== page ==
As with all great dishes, Hainanese Chicken was born from these immigrants making do with the ingredients they had and trying to maximise the flavour of chicken. When the Japanese occupied Singapore during World War Two, a lot of Hainanese lost their jobs as servants to the British. Therefore, chicken rice restaurants began to pop up. This helped popularise the dish and now, it is eaten everywhere every day.
Today, as seen on Netflix’s superb show ‘Street Food: Asia’, at ‘Sin Kee Famous Chicken Rice’, Niven Leong follows his father’s special recipe of poaching the chicken. He immerses it in a water bath and leaves to drip dry. He then serves with rice (seasoned with crushed garlic, ginger and salt) and chilli sauce, which is often made using a mix of ginger, garlic, sambal paste and sriracha sauce.
Another classic Singaporean Chinese dish is Bak Kut Teh – pork ribs cooked in a simmering broth of Chinese herbs and spices including star anise, cinnamon, cloves, garlic, fennel seeds and dang gui. You may also find several sides including lightly salted ‘youtiao’ (golden-brown, deep-fried strips of dough) meant for dipping into the soup, as well as braised pig’s trotters and a condiment of dark soy sauce with chilli padi.
Given its proximity and brief fling together, Malaysia plays a key role in Singaporean cuisine. One dish you are guaranteed to find throughout hawker centres is ‘Sambal Stingray’. The stingray is slathered with spicy sambal chilli paste and wrapped in a banana leaf before being left to grill on the barbecue. The sambal paste itself is made of dried shrimp, shallots, Indian walnuts and a number of spices including fresh and dried chillies, ginger, turmeric, garlic, tamarind paste and lemongrass.
Speaking of a good sambal paste, you also cannot miss out on ‘Nasi Lemak’. This is a very traditional Malaysian coconut rice dish. Again, wrapped in banana leaves, you will find rice steamed with coconut cream, often served with fried anchovies, peanuts, egg and of course, sambal chilli paste.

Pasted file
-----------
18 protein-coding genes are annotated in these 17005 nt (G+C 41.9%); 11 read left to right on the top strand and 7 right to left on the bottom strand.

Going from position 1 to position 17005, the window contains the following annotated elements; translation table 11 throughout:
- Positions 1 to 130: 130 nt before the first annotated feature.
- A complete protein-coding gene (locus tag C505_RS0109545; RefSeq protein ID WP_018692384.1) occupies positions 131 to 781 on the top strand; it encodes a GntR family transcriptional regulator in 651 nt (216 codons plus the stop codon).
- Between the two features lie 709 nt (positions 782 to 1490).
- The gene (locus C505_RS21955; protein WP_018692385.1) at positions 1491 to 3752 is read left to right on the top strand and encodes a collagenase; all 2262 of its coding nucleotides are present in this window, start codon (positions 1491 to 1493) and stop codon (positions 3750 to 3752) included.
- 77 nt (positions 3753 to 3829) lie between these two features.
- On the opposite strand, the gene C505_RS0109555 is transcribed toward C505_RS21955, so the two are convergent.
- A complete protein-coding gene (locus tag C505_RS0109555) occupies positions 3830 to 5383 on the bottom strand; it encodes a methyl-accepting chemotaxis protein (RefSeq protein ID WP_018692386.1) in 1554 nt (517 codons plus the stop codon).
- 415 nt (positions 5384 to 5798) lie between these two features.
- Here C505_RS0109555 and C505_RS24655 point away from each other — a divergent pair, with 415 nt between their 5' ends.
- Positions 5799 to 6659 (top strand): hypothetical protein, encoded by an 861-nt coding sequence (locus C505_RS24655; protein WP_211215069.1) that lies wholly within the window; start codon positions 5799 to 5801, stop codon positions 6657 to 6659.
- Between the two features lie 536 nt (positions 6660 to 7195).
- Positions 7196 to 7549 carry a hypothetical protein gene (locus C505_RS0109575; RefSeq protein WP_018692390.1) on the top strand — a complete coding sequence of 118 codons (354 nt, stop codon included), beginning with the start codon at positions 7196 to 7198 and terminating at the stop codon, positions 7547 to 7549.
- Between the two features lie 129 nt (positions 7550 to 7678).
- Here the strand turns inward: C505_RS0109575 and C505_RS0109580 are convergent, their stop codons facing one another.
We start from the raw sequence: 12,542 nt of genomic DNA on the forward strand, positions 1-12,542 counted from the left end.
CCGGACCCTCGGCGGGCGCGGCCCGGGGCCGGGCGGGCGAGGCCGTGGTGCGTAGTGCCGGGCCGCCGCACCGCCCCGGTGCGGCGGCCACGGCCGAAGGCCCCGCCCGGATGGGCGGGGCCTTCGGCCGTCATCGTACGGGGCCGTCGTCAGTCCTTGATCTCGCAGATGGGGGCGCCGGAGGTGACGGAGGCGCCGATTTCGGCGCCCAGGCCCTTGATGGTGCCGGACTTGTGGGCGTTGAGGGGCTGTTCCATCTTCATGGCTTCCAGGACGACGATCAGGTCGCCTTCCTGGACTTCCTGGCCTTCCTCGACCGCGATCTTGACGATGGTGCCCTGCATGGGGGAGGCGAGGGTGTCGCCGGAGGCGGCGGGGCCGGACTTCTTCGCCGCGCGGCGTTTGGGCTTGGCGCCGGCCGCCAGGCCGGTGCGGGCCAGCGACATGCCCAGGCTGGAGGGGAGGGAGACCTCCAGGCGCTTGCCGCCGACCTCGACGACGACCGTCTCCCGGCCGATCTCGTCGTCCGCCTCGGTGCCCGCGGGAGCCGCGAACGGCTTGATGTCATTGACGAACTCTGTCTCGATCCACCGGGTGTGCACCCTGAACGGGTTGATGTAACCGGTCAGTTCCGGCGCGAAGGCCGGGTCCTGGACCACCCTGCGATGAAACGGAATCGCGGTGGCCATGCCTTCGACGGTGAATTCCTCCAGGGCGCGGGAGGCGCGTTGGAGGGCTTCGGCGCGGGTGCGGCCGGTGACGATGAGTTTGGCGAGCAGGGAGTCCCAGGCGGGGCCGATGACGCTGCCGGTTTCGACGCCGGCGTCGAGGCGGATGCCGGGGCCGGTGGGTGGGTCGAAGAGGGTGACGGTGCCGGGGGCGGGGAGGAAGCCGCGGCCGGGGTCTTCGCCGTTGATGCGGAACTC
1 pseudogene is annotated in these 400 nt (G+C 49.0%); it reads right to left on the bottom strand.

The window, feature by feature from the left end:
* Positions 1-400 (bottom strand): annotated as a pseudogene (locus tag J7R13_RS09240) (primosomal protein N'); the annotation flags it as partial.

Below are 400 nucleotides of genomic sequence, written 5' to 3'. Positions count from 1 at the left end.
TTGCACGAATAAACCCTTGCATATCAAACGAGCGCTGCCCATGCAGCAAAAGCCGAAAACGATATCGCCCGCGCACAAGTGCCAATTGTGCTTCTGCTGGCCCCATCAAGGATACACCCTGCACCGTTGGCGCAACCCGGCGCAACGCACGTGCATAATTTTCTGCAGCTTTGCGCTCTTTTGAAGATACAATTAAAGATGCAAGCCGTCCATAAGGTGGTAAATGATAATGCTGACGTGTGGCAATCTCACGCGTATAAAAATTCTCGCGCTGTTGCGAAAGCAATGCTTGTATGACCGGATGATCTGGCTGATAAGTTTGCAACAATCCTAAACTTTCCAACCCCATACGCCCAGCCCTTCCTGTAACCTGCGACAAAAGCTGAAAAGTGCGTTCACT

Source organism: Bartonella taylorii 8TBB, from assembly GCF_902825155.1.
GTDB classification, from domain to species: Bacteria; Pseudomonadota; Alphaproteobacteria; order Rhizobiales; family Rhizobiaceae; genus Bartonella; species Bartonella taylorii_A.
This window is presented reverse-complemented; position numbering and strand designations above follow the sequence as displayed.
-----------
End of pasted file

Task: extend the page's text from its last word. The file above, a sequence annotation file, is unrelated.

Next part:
Then, we come to the Indian cuisine. As they were both under British occupation at the same time, it was inevitable that a steady stream of Indian immigrants made their way to Singapore. This was spurred on by unrest, instability and famine in India. Many Indian men came in search of peace, looking for work whilst others were serving military duties or prison terms before deciding to settle.
Fortunately, they brought their cuisine with them. One of the most common dishes you are likely to find here is Biryani. This dish comes straight from India. Made using Basmati rice, it is cooked together with fragrant spices like cardamom, turmeric, cloves and cinnamon to give it real flavour. The rice is served alongside moist, tender and succulent stewed chicken or mutton, perhaps topped with a small portion of spicy and tangy achar pickles. It is every bit as delicious as it sounds.
Naturally, as with any great port city, it has acted as a melting pot, facilitating the blend of different cuisines and creating fantastic new dishes. A classic Singaporean Indian dish that can only be found here is fish head curry. It was invented in 1949 when an Indian restauranter set out to create a South Indian-style dish to cater to Chinese customers who considered fish head a delicacy. The dish uses traditional Indian spices to give it a spectacular curried flavour. These include a generous amount of tamarind paste, shallots, turmeric, garlic, dried chilli peppers, curry powder, ginger and curry leaves.
Another of our favourite blends is Laksa. It is believed that this dish originated from the marriages of Malay women to Chinese sailors and labourers. It’s a soup-like dish of thick rice vermicelli with prawns, fishcake, tau pok (tofu puff), and see hum (blood cockles) in a rich, spicy coconut-based broth, garnished with roughly-chopped daun kesum (laksa leaves). For the spicy broth, you will find dried red chillies, shallots, garlic, galangal, lemongrass, ginger, turmeric, cashews or candlenuts, coriander, cumin and sweet paprika. Yep, it is spicy!
These dishes are mere tasters of the huge variety on offer in Singapore. Alongside Chinese, Malay and Indian cuisine you will also find influences from Thailand and Indonesia, as well as Europe and many other parts of the world. Whatever you eat here, we guarantee it will be delicious.